When installing Windows and OS X side by side using Apple’s recommended Boot Camp technique, you can only use one partition for Windows. If, like me, you need multiple partitions for Windows, you have to do it another way. The first thing to understand is that Boot Camp Assistant is not at all necessary for installing Windows 7.
The other thing to understand are that the interaction between GPT/MBR (the new and old style partition tables) and EFI/BIOS (the new/old style firmware) makes things very tricky if you don’t understand the issues.
Several issues to know:
1) Windows 7 (and Vista too I believe) WILL install on a GPT partitioned drive and can also be booted from EFI firmware.
2) When the Windows 7 install DVD boots on a Macbook though, it actually boots in BIOS mode(!), this is because the Macbook will switch to BIOS mode when it sees that a DVD has a BIOS-based bootloader, which a Windows 7 install DVD of course will have.
3) When booted in BIOS mode, Windows 7 refuses to install on a GPT partitioned drive (this is what leads people to mistakenly think that Windows 7 does not support GPT installation)
4) However, and this is the kicker, even if you get the Macbook to boot Windows 7 (whether the installer DVD or the OS itself) in EFI mode, things will not work properly because the EFI version on Macbooks is the older version which Windows does not want to work with! #$%@#$#@^@@….!!!!! Windows 7, etc… *need* UEFI 2.0 to properly work with GPT partitions.
These 2 pages have more to say on the issue:
So how then do we install the 2 OSes side-by-side? We’re left with two ways:
1) Hybrid GPT-MBR partitioned disk
2) MBR partitioned disk
From a Windows-centric viewpoint, method 2 is probably the cleanest and lets you deal with your partitions with standard tools like Partition Manager. In this case, you will need to hack your OS X install DVD to install on an MBR disk. The two links below explain how:
But because they involve extensive tweaking on the Mac command line which I don’t currently wish to involve myself in, I will go with method 1 instead which this blog article will explain further.
Firstly, a hybrid GPT-MBR disk is one looks like an MBR drive to older non-GPT supporting OSes but which GPT-supporting OSes sees as GPT. As far as I understand, only the Disk Utility that comes with the OS X install DVD to create a hybrid GPT-MBR table correctly (if gParted can do this, drop me a comment…)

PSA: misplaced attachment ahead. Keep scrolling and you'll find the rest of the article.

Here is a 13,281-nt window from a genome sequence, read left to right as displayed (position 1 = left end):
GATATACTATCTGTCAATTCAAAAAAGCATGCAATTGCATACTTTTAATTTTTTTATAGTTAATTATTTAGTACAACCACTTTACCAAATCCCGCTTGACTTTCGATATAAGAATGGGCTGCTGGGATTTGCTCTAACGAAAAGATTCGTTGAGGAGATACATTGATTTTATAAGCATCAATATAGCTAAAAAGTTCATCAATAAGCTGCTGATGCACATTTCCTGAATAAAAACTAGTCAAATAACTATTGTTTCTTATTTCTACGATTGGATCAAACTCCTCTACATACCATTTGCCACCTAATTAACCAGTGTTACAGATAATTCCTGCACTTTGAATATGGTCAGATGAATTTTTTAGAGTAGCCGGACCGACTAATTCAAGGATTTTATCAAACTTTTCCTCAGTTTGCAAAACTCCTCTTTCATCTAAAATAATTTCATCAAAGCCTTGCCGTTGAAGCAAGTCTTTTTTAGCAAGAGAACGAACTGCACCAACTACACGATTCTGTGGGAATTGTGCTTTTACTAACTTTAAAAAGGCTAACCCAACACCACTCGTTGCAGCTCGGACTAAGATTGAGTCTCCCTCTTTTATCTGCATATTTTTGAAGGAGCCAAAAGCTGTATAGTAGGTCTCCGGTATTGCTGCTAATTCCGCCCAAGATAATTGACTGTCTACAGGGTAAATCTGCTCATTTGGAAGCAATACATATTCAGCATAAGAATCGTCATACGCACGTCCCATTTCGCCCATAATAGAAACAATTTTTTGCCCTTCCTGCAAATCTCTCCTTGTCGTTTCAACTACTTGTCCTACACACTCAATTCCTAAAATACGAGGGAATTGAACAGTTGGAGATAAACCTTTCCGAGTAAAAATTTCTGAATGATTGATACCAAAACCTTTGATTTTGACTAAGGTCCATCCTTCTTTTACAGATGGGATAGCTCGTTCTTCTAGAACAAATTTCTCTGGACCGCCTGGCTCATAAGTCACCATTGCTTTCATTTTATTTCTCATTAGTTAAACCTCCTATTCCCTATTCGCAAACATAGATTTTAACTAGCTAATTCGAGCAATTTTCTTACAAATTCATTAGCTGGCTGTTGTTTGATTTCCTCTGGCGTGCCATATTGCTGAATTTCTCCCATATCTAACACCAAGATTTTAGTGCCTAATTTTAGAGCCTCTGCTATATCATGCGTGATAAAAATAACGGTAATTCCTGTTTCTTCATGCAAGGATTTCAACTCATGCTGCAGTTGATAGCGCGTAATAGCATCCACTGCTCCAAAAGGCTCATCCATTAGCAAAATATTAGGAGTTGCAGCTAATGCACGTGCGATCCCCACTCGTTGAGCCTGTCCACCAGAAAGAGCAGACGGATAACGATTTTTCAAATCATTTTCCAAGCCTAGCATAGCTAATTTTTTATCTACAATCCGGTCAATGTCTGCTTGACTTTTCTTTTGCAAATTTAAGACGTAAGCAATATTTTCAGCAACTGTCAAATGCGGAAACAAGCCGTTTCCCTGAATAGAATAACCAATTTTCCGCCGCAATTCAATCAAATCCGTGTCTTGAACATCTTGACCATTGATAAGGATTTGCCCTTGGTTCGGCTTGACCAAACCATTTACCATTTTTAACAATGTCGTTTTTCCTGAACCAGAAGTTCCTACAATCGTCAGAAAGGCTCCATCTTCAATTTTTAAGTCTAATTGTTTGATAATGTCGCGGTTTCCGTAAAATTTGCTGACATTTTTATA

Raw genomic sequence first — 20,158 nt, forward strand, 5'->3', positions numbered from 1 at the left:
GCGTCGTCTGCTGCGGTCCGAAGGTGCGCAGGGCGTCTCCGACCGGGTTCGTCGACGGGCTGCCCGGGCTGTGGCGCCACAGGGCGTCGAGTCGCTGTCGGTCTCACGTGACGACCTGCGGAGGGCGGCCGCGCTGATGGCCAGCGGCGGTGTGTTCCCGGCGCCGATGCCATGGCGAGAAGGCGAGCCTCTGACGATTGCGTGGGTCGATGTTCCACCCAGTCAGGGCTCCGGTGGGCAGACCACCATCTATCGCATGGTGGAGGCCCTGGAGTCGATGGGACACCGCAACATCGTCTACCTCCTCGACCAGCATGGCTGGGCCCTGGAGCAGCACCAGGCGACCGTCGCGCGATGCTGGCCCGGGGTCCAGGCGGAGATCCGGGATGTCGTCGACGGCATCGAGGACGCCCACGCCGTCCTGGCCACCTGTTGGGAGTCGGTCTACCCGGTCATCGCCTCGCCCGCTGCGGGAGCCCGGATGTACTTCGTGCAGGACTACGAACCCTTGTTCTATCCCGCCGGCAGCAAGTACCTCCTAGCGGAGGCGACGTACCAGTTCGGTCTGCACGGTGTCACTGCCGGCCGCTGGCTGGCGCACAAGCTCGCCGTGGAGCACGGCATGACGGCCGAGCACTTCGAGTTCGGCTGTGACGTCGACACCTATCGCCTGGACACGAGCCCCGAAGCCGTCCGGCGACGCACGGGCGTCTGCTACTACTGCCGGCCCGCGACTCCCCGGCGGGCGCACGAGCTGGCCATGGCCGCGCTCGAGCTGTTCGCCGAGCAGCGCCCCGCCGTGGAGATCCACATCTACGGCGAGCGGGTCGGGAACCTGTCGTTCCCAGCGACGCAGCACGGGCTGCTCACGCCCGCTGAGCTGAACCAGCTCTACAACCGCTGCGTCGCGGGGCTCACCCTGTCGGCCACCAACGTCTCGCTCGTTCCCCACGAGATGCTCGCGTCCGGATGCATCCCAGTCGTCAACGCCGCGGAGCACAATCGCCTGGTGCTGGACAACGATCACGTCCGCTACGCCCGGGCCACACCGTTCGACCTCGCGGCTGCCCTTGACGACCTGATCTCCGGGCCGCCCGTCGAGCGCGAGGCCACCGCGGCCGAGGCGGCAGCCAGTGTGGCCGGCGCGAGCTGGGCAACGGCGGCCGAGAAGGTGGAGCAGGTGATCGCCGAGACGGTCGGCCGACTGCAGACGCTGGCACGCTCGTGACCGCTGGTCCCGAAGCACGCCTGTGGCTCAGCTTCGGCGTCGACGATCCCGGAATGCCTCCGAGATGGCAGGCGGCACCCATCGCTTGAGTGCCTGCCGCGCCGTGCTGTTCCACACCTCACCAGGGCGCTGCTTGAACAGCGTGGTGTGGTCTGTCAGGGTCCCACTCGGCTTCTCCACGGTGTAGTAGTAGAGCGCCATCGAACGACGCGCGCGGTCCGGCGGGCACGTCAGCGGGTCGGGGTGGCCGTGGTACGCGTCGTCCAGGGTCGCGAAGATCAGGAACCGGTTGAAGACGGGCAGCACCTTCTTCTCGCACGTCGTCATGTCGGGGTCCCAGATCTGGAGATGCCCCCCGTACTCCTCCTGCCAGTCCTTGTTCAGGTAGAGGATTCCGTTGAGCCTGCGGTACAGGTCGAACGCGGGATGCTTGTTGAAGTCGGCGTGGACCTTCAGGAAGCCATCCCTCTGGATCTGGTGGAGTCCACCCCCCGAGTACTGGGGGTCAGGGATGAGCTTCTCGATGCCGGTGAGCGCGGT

In my case, I needed 4 partitions, 3 for Windows and one for OS X. In Disk Utility, I did the following steps:
1) Create 4 partitions in the partition editor, 3 as FAT and 1 as an OS X filesystem. IMPORTANT: Make the OS X partition the last one.
2) (VERY IMPORTANT) Select GUID Partition table instead of MBR type using the Options button.
3) Apply changes and then reboot into the Windows 7 install DVD.
4) When the Windows 7 installer shows the available partitions you will see one extra 200MB partition at the beginning. DO NOT DELETE THIS! This is the GPT protective partition, deleting it will prevent Windows 7 from booting correctly afterwards.
5) The free space you allocated for OS X will show up as “unallocated free space”. Do not panic. This is because MBR only allows 4 primary partitions and they will already have been taken up by the GPT protective partition and the 3 primary FAT 32 partitions. OS X uses GPT aand will see this last partition correctly, however, MBR cannot show it.
6) A side effect of pre-partitioning this way is that the 200MB (for Win7 RC) and 100MB (for Win7 RTM) “System Reserved Partition” will no longer get created. Some people consider this an annoyance so this would be a good thing for them.
7) You can now proceed to format one or all 3 partitions via the Windows 7 installer. This will turn them into NTFS, and allow install of Windows 7 on them.
8 ) NOTE: If you had installed OS X in Step 3, before booting into the Windows 7 Install DVD, the machine will default to booting in OS X, so you should hold down the Alt/Option key to see the Windows partition and boot from it instead.